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The Opportunity Seed


Networking is a lot like speed dating. After the initial interaction, I have a sense of whether I want to see
someone again. I hope that he or she wants to see me again, and we both know that it will take a few interactions
before either of us feels comfortable enough to call this a “relationship.”

The Opportunity Seed is a good way to abbreviate this long and uncertain process. Think of it as the
networking equivalent of sending flowers. It begins with an unobtrusive question designed to set up a thoughtful
follow-up action. It requires little effort to plant, and it can blossom into goodwill and referral business. Here are
some examples:

- “Have you ever read Nonstop Networking? It’s a great book.”
- “I’m so glad tax season is over. My accountant is a godsend. Do you know George?”
- “Are you a member of PNG? It’s been an invaluable resource for my business development.”

Regardless of whether these topics lead to further conversation, they set you up as a giver when you follow up the
troika within 24 hours with information on the Nonstop Networking website, George’s number, or PNG. Making
the effort reflects well on you as someone who is well informed, invested in an alliance, and aware that networking
is a two-way street.

I was recently introduced to a valuations expert at Houlihan Lokey named Chris Carroll. During our lunch, we
spoke about networking and the perfect Opportunity Seed presented itself: PNG. When I got back to my office, I emailed
Chris PNG’s new-member questionnaire and let her know that my group leader had approved her as a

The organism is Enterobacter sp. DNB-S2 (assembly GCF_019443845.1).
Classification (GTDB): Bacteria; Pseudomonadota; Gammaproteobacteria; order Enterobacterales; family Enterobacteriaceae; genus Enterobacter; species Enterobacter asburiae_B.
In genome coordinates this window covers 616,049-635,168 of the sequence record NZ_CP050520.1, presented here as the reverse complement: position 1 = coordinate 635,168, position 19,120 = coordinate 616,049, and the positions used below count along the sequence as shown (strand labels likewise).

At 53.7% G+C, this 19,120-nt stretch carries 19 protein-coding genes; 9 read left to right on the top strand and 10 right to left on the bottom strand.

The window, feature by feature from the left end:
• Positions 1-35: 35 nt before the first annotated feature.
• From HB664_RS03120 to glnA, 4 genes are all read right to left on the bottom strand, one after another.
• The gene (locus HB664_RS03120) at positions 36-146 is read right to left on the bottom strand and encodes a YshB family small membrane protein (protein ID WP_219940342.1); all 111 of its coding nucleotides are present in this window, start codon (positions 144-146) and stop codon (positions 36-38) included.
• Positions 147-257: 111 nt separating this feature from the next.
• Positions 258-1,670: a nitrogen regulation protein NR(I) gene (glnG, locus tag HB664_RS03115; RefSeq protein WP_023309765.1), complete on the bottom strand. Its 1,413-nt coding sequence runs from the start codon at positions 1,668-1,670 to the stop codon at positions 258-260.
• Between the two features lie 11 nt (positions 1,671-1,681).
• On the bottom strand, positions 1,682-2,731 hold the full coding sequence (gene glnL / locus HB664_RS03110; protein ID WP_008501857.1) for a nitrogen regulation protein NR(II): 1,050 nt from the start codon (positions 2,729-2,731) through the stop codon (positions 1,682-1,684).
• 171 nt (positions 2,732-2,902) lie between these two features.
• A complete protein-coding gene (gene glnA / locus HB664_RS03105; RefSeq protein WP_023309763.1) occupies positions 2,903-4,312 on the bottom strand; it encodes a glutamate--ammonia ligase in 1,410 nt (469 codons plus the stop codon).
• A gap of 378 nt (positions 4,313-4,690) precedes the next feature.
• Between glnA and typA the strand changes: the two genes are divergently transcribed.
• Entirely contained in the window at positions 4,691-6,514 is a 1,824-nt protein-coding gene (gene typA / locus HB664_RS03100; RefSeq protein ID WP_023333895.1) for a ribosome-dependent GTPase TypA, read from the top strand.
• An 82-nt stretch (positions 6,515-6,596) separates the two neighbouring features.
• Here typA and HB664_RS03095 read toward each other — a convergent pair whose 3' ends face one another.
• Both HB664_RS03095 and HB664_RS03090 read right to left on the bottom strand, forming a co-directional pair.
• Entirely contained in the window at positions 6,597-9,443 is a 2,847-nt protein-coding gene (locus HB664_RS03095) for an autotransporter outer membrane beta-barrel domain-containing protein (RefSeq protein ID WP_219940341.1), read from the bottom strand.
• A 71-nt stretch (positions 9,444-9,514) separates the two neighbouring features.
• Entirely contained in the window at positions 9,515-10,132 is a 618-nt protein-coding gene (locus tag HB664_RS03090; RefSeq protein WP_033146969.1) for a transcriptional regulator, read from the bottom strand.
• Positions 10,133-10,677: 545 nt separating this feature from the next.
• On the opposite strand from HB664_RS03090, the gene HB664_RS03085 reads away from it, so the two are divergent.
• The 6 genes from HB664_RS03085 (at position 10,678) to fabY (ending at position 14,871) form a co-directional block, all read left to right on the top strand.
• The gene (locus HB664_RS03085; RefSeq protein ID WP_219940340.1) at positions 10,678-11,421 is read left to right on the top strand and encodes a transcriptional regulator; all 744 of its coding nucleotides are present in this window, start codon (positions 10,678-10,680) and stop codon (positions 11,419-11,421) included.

guest. Chris was delighted that I had followed up with something so relevant to our conversation and assured me
that she would guest next month at our Westwood Group. I will make sure I am in her troika so I can further
strengthen the alliance.

It is also effective to follow up the Opportunity Seed with an article and a handwritten note on a personalized
note card. Since the advent of e-mail, it is a rare professional who bothers with such old-school thoughtfulness, and
it makes a standout impression. Have your assistant set up the process, copying your favorite articles from
publications that apply to multiple professions, such as Forbes or The Wall Street Journal, and prepare a
personalized note card for each of your networking meals that day. This will require nothing more from you than a
bit of mindfulness during the networking lunch, and a few seconds later as you write “Great meeting you — I
thought you’d appreciate this” on the note card. It can serve as your signature follow-up policy.

The Opportunity Seed can also be used to glean an appropriate gift idea to reinforce client loyalty. The next
time you have a conversation with a client, rather than opening with chitchat such as “How was your weekend?”
try an Opportunity Seed.

- “Have you seen any good movies that you would recommend for me and my kids this weekend?”
- “Would you happen to know of any good restaurants in the area where I could take my wife for a romantic
dinner?”

The responses to these questions will help you get to know your clients better and give you an opportunity to give
the perfect gift of a DVD or dinner certificate to celebrate the completion of a case or project. Your clients will
remember how attentive you are when they speak with colleagues, and you will benefit from the PR.
If most of us added up all the hours we put into networking every year, their value would exceed a good client
retainer. Use the Opportunity Seed to maximize your precious time. It will set you apart from those competitors
who network without the consistent practice of benevolence, and it will vastly improve your chances for a second
date.


David Ackert is an executive coach in Encino, CA.

Source: Ackert Advisory

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